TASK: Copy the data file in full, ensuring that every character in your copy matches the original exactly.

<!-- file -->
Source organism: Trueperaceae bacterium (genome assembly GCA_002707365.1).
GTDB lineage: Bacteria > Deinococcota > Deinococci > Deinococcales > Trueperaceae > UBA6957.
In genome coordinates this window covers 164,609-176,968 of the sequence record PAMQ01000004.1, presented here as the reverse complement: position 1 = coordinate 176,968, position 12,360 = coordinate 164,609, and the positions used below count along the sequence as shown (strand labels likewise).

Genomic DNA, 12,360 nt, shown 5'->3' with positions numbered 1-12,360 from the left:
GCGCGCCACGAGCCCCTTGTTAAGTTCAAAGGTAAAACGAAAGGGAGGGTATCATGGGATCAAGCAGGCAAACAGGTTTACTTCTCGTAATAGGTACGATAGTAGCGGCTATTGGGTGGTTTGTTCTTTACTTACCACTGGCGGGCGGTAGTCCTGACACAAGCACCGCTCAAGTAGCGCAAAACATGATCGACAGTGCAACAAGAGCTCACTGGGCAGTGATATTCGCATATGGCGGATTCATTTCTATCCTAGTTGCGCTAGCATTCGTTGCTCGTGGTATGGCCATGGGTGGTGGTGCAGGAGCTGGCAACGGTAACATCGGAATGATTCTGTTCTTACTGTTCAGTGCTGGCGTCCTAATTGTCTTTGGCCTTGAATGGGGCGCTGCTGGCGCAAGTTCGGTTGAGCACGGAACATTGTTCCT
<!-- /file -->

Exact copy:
Source organism: Trueperaceae bacterium (genome assembly GCA_002707365.1).
GTDB lineage: Bacteria > Deinococcota > Deinococci > Deinococcales > Trueperaceae > UBA6957.
In genome coordinates this window covers 164,609-176,968 of the sequence record PAMQ01000004.1, presented here as the reverse complement: position 1 = coordinate 176,968, position 12,360 = coordinate 164,609, and the positions used below count along the sequence as shown (strand labels likewise).

Genomic DNA, 12,360 nt, shown 5'->3' with positions numbered 1-12,360 from the left:
GCGCGCCACGAGCCCCTTGTTAAGTTCAAAGGTAAAACGAAAGGGAGGGTATCATGGGATCAAGCAGGCAAACAGGTTTACTTCTCGTAATAGGTACGATAGTAGCGGCTATTGGGTGGTTTGTTCTTTACTTACCACTGGCGGGCGGTAGTCCTGACACAAGCACCGCTCAAGTAGCGCAAAACATGATCGACAGTGCAACAAGAGCTCACTGGGCAGTGATATTCGCATATGGCGGATTCATTTCTATCCTAGTTGCGCTAGCATTCGTTGCTCGTGGTATGGCCATGGGTGGTGGTGCAGGAGCTGGCAACGGTAACATCGGAATGATTCTGTTCTTACTGTTCAGTGCTGGCGTCCTAATTGTCTTTGGCCTTGAATGGGGCGCTGCTGGCGCAAGTTCGGTTGAGCACGGAACATTGTTCCT